For anyone interested in hyper-realism drawing it is key to use the correct materials to achieve the desired end result. However, talk to any artist and he or she will have differing opinions as to the different types of paper. These will vary from the tooth to the overall feel and weight of the paper when applying their chosen medium. It is up to you to find the one that’s best suited for your hyper-realism drawings.
Below are some of the most talked-about substrates for use in hyper-realism drawing.
Strathmore series, Bristol Vellum.
The first on the list, Strathmore series Bristol vellum, ideal for graphite, coloured pencil, pastel, charcoal, and crayon. The tooth of the Strathmore paper grabs the graphite. This allows for the creation of smoother shading and deeper tones as opposed to Strathmore smooth. Strathmore smooth is more suited for mechanical pencil, pen and ink, airbrush, and markers. The minimal tooth on the Strathmore smooth makes the paper more suited to fine line and more detailed drawings. It can also be used or for use with markers. Most artists said they prefered the Strathmore 300, 400 series vellum. This is a mixture of cotton and wood pulp however, if you are looking for a 100% cotton rag paper then go for the Strathmore 500 series.
Arches Hot pressed.
Arches hot pressed is another regular favourite. Primarily it is a watercolour paper that can be used for most wet techniques. These include acrylics and ink, however, due to it having a smoother back, it is also suitable for other mediums such as pencil and charcoal. Arches 140 lb (300 gsm) hot pressed Watercolor Paper is an archival paper. It is 100% cotton rag and is the favourite choice of the graphite pencil artist J D Hillberry. As with most artists, he uses the reverse side of the paper. It is a lot smoother and has enough tooth to achieve the textures and details required to produce hyper-realistic drawings.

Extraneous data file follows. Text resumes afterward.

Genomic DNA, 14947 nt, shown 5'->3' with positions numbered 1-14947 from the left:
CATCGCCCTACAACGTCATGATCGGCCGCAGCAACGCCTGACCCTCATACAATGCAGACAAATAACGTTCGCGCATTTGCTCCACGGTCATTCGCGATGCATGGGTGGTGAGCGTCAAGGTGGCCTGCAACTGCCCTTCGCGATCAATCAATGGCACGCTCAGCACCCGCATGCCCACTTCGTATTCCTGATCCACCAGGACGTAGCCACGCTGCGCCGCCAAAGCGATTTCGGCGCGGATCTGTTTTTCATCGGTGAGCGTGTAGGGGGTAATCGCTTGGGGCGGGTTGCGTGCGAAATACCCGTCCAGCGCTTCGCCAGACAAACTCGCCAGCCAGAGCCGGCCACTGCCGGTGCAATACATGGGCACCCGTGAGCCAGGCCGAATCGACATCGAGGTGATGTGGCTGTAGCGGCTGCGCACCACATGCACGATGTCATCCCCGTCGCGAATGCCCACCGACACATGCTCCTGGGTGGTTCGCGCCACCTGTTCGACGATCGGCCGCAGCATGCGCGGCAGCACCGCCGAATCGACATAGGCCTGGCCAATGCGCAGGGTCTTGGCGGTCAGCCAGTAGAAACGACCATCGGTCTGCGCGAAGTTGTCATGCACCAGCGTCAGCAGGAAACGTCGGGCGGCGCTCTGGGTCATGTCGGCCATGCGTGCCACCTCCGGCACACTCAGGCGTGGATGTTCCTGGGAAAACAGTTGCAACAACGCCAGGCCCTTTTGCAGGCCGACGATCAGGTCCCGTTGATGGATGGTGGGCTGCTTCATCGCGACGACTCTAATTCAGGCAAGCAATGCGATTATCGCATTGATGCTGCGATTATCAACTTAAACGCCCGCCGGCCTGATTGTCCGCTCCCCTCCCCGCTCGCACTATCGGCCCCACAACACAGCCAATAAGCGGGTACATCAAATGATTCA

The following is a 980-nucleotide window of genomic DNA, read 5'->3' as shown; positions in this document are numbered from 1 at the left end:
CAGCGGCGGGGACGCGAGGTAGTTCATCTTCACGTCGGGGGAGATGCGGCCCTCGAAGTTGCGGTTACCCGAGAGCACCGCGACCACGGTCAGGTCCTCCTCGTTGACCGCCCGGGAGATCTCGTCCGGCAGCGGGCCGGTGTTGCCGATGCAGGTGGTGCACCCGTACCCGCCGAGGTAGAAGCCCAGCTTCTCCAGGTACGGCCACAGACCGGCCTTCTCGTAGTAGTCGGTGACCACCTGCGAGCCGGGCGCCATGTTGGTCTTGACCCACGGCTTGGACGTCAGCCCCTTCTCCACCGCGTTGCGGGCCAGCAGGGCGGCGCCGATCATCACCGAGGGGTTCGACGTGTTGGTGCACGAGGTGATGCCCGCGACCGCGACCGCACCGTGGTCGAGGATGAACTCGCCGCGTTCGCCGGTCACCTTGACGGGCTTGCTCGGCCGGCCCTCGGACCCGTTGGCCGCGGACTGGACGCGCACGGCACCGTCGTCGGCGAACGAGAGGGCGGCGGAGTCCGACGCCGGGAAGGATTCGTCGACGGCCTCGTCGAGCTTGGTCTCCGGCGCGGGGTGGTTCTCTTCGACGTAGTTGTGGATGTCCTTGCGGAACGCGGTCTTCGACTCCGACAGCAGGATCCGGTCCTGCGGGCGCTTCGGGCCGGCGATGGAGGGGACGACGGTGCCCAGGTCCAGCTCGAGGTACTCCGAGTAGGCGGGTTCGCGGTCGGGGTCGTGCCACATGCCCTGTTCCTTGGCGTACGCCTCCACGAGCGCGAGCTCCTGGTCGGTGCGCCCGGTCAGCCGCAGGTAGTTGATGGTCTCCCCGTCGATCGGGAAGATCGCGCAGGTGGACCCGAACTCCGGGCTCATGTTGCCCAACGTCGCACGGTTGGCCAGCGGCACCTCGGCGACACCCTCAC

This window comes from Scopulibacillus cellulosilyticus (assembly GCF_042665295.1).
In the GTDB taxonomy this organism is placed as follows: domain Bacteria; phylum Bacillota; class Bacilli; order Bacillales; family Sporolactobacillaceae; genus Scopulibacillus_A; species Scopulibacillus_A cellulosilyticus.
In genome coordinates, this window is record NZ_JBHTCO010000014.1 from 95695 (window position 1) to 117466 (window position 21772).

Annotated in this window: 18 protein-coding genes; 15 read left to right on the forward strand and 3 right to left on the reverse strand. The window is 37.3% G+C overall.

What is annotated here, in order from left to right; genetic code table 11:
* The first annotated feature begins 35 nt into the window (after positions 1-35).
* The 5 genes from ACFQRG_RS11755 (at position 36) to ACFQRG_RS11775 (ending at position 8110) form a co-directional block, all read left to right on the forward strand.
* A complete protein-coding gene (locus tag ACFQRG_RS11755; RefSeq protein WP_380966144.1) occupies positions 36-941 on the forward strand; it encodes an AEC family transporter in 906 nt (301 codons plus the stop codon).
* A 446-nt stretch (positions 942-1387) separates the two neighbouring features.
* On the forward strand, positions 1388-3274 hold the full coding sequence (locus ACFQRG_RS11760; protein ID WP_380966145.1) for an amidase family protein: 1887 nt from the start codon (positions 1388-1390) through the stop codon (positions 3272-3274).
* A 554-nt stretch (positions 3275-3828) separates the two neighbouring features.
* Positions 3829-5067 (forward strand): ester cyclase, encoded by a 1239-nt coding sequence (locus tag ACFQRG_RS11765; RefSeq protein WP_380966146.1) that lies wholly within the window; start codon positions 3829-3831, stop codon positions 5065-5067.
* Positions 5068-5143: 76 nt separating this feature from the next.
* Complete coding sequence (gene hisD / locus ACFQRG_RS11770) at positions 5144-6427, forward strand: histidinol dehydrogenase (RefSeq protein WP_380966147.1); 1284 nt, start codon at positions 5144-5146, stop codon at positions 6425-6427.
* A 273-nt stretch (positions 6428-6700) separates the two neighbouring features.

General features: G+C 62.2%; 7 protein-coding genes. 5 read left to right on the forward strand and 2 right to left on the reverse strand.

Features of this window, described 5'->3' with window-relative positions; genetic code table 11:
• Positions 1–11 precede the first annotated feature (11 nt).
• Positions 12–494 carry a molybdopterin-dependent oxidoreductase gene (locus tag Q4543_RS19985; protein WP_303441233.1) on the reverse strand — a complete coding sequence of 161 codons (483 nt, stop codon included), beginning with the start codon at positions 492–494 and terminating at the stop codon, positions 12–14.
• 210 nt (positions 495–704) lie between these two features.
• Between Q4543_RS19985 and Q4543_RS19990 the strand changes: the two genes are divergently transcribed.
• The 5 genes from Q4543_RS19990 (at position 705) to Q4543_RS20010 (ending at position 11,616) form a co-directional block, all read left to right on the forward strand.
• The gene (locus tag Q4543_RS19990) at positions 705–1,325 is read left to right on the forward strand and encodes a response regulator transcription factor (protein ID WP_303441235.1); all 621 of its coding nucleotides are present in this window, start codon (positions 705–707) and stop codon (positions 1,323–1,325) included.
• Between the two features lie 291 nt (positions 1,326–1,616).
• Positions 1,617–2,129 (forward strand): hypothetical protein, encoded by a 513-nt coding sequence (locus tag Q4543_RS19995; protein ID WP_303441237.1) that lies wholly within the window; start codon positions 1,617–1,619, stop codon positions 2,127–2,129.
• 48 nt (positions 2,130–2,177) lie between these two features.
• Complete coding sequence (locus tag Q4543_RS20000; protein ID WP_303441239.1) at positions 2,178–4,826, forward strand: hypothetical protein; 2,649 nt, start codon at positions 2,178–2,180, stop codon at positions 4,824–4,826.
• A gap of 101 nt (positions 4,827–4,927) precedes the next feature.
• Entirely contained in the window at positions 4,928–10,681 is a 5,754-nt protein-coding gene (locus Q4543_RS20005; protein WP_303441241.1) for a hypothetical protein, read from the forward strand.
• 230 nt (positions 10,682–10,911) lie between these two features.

Another popular choice for hyper-realistic drawing is Fabriano Artistico. Again it is a hot-pressed paper and is primarily a watercolour paper. It is suitable for watercolour, tempera, gouache, acrylic, ink, charcoal, graphite and drawing. It is 100% cotton, acid-free making it an archival paper. With just the right amount of tooth on the paper, it is ideal for building up layers and adding depth to your work.
So, what is the best paper or hyper-realism drawing?
The general consensus of most artists is that any hot pressed watercolour paper is suitable for hyper-realism. As long as the paper’s weight is higher than 80 – 90lbs, 140gsm the graphite can be adequately layered and removed if required. The heavier the paper the thicker it will be. This allows for harder erasing and heavier pencil pressure without thining out the paper or wearing holes in its surface. Smoother papers such as Strathmore smooth are not so well suited as there is little to no tooth which makes application and layering of the graphite very hard which is why a vellum finish is better.
Why should I use hotpressed paper for hyper-realism drawing?
Hot pressed paper is much better suited to hyper-realistic drawing as it has a much smoother surface than a Cold-pressed paper which is a lot rougher. Meaning that by using a hot-pressed paper you are able to create much smoother textures and more defined tonal values when building up layers of graphite.